The starting point for all validation is the URS. The URS is an extremely important document and it is essential that it has been correctly put together. The document must contain the high level requirements of the end user and must be clearly laid out by a Qualified End User. This produces URS-Level-1. These high level requirements must be broken down into functions that are required to work together to deliver each end user requirement. This is an engineering responsibility, and produces URS-Level-2. If the system uses software, the tasks detailed in URS-Level-2, must be translated into lines of code by the software writer, these lines of code constitute URS-Level-3.

These URS Level 2 and 3 documents were once part of the Functional Specification, however with the advent of the Full Life Cycle Requirement in software validation, the traceability between the URS and the DS was not specified in sufficient detail to allow conclusive testing, and generally it was found impossible to trace from the URS down to individual lines of code. The use of levels of URS gives the required traceability and engenders good testing between code and functionality. During these activities the URS must be maintained as an active document with each (of the 2 or 3) stages being reviewed and approved on completion.

At this stage a Design Qualification (DQ) review must be carried out to verify that this proposed coded (URS-Level-3) or uncoded (URS-Level-2) functionality, will deliver the performance stipulated in URS-Level-1, in a manner safe to product and operator, while conforming to all relevant cGMP rules and guidelines.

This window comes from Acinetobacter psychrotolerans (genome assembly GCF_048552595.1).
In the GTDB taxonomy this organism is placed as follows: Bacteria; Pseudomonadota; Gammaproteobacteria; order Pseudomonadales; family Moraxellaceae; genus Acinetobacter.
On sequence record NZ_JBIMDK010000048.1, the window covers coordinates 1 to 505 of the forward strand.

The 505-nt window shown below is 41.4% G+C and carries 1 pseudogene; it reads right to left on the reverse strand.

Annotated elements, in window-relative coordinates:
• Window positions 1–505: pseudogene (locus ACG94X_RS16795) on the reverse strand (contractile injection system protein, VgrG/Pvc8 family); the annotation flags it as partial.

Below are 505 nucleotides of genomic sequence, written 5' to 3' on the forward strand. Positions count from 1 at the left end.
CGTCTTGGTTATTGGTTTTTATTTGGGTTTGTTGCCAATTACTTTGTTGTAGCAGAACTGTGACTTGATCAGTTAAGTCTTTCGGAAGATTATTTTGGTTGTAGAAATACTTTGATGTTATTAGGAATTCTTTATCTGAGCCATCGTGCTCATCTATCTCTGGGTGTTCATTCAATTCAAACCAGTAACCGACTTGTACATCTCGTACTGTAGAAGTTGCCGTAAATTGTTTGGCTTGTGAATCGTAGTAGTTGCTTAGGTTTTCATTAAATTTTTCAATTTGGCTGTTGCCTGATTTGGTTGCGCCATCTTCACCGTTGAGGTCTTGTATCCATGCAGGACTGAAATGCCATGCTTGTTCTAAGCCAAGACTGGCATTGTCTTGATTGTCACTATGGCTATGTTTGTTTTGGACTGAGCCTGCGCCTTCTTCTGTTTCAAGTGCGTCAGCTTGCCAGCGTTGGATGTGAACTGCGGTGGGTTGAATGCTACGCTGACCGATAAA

Satisfactory completion of the DQ signifies that everyone is agreement that the URS requirements as detailed will be deliver by the proposed design.

This traceability is essential when it comes to incorporating software changes into critical software driven systems.

Alex Kennedy

We have found that a URS should clearly address items that relate to quality versus those that are engineering only in separate areas. This allows you to carry two signature pages. Why? Because the quality section has a slightly different audience. We find with due respect to the QA folk, they should not waste their valuable time on engineering data.

We also find that QA stuff does not change much but engineering specifications do (the URS, for example might need to be adjusted a fair bit if you move from a DCS to a
PAC/SCADA solution - but none of that is strictly cGMP or QA related). The URS has to be a living document.

We took what we had done in the past plus GAMP5 and ASTM E2500-07 to produce this new template. If you ask around there is a draft JETT template (not on the ISPE JETT site - I wish someone would make them more up-to-date) that has this dual approach.

We in turn offer this template to our customers (it as lost of prompts in it) as a starting point. After all as a purveyor of bespoke automation solutions, an incomplete URS is the worst place to start.

Some of our customers consider this too radical; that is fine.

The client prepares the URS with a prompt from us.